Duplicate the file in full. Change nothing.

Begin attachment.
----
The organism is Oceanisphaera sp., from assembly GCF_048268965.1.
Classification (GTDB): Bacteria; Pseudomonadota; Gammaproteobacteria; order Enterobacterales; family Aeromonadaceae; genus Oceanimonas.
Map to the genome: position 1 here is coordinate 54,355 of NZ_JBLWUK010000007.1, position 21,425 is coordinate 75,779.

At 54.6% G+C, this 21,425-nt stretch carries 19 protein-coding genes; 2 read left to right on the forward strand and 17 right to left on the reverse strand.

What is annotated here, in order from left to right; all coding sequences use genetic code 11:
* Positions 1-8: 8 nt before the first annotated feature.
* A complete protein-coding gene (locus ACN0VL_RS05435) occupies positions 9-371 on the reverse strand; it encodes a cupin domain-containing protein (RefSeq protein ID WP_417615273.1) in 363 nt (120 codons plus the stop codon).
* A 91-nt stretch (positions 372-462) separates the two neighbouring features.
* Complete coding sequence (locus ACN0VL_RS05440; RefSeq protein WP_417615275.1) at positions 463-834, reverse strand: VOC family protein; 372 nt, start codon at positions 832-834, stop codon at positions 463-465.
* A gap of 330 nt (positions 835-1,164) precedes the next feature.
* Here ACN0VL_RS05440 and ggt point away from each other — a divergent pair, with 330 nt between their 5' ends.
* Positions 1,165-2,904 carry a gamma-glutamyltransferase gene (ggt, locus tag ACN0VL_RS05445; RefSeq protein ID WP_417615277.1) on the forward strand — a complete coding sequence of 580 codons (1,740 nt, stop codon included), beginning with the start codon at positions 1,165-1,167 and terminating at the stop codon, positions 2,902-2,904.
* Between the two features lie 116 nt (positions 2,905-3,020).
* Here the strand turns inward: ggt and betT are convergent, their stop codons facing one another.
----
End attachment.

The organism is Oceanisphaera sp., from assembly GCF_048268965.1.
Classification (GTDB): Bacteria; Pseudomonadota; Gammaproteobacteria; order Enterobacterales; family Aeromonadaceae; genus Oceanimonas.
Map to the genome: position 1 here is coordinate 54,355 of NZ_JBLWUK010000007.1, position 21,425 is coordinate 75,779.

At 54.6% G+C, this 21,425-nt stretch carries 19 protein-coding genes; 2 read left to right on the forward strand and 17 right to left on the reverse strand.

What is annotated here, in order from left to right; all coding sequences use genetic code 11:
* Positions 1-8: 8 nt before the first annotated feature.
* A complete protein-coding gene (locus ACN0VL_RS05435) occupies positions 9-371 on the reverse strand; it encodes a cupin domain-containing protein (RefSeq protein ID WP_417615273.1) in 363 nt (120 codons plus the stop codon).
* A 91-nt stretch (positions 372-462) separates the two neighbouring features.
* Complete coding sequence (locus ACN0VL_RS05440; RefSeq protein WP_417615275.1) at positions 463-834, reverse strand: VOC family protein; 372 nt, start codon at positions 832-834, stop codon at positions 463-465.
* A gap of 330 nt (positions 835-1,164) precedes the next feature.
* Here ACN0VL_RS05440 and ggt point away from each other — a divergent pair, with 330 nt between their 5' ends.
* Positions 1,165-2,904 carry a gamma-glutamyltransferase gene (ggt, locus tag ACN0VL_RS05445; RefSeq protein ID WP_417615277.1) on the forward strand — a complete coding sequence of 580 codons (1,740 nt, stop codon included), beginning with the start codon at positions 1,165-1,167 and terminating at the stop codon, positions 2,902-2,904.
* Between the two features lie 116 nt (positions 2,905-3,020).
* Here the strand turns inward: ggt and betT are convergent, their stop codons facing one another.